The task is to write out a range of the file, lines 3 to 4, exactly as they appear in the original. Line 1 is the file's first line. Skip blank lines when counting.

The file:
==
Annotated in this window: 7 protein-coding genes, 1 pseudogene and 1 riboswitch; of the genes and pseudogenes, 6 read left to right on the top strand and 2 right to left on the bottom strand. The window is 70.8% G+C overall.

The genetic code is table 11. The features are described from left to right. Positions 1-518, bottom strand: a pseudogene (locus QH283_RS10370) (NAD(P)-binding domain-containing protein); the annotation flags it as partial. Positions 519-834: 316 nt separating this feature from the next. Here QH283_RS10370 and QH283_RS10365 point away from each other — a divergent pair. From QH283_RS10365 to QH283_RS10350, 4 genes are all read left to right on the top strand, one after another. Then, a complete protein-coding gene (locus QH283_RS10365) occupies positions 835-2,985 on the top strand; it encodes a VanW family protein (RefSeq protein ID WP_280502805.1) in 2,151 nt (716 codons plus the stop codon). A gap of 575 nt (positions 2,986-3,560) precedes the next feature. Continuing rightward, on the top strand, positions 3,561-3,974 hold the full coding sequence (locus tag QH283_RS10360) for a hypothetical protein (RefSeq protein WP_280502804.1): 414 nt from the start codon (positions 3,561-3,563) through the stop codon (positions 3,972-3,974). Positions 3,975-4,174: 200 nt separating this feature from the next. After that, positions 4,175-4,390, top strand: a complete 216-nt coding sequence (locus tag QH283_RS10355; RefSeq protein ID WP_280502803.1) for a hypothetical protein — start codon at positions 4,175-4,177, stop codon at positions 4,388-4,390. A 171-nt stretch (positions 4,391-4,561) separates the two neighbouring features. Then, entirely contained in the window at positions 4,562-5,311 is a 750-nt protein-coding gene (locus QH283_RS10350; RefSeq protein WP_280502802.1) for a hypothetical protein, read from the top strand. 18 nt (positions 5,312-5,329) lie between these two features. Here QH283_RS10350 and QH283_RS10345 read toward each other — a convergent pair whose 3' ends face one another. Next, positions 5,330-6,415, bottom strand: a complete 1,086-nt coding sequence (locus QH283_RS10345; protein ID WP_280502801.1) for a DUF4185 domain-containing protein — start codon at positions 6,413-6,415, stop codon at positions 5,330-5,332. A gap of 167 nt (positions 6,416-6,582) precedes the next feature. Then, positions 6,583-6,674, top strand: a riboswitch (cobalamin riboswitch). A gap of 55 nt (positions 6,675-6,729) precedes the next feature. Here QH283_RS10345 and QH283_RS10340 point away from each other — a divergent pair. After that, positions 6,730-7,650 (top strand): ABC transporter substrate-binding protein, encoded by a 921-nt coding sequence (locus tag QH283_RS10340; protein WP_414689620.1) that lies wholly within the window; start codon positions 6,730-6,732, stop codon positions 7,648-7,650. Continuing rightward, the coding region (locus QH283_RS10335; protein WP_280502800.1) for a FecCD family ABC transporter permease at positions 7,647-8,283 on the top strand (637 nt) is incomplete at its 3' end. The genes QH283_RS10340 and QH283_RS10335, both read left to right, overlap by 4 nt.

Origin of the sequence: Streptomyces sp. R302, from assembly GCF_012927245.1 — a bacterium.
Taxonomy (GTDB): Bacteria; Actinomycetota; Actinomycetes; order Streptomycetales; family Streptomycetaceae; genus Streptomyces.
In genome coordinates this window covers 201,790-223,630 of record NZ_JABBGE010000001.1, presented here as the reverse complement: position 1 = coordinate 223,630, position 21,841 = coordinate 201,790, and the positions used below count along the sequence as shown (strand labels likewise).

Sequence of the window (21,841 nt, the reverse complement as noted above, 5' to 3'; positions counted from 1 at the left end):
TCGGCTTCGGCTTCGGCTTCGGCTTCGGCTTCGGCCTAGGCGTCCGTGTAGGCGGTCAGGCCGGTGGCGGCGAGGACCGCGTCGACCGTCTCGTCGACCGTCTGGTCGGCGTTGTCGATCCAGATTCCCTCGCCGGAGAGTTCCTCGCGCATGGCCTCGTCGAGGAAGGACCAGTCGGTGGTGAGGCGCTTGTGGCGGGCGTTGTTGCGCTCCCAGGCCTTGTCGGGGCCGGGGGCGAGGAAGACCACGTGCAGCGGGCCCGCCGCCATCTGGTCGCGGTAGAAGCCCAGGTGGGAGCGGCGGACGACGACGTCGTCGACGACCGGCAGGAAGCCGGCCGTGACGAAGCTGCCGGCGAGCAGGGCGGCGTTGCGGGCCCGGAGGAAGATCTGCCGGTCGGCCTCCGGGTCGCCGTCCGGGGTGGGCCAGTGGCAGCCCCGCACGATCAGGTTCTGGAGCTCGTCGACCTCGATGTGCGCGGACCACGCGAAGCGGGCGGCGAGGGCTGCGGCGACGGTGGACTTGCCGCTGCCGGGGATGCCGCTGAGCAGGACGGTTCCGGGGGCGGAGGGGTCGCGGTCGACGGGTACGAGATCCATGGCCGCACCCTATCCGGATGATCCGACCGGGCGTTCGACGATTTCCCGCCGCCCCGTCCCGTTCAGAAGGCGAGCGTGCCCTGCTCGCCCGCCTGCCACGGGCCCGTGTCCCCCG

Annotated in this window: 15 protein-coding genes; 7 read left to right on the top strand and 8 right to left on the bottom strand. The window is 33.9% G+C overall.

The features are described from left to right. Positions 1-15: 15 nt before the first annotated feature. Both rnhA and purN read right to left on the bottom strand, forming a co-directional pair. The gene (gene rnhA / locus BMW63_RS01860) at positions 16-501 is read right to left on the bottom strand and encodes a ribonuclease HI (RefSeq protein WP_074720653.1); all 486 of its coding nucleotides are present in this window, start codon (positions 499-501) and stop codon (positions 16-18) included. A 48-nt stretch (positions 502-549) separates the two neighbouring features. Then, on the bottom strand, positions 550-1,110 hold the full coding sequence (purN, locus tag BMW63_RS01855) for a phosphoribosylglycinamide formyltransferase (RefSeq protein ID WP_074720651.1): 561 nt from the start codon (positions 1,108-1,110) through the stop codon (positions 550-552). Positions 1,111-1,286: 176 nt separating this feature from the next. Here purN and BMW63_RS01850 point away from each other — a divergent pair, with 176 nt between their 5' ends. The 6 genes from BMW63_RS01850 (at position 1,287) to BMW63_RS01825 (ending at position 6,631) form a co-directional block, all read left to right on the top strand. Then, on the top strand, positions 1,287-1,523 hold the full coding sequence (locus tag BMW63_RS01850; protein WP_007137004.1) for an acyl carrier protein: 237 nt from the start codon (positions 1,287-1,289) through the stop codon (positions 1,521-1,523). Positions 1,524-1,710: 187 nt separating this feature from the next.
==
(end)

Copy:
Origin of the sequence: Streptomyces sp. R302, from assembly GCF_012927245.1 — a bacterium.
Taxonomy (GTDB): Bacteria; Actinomycetota; Actinomycetes; order Streptomycetales; family Streptomycetaceae; genus Streptomyces.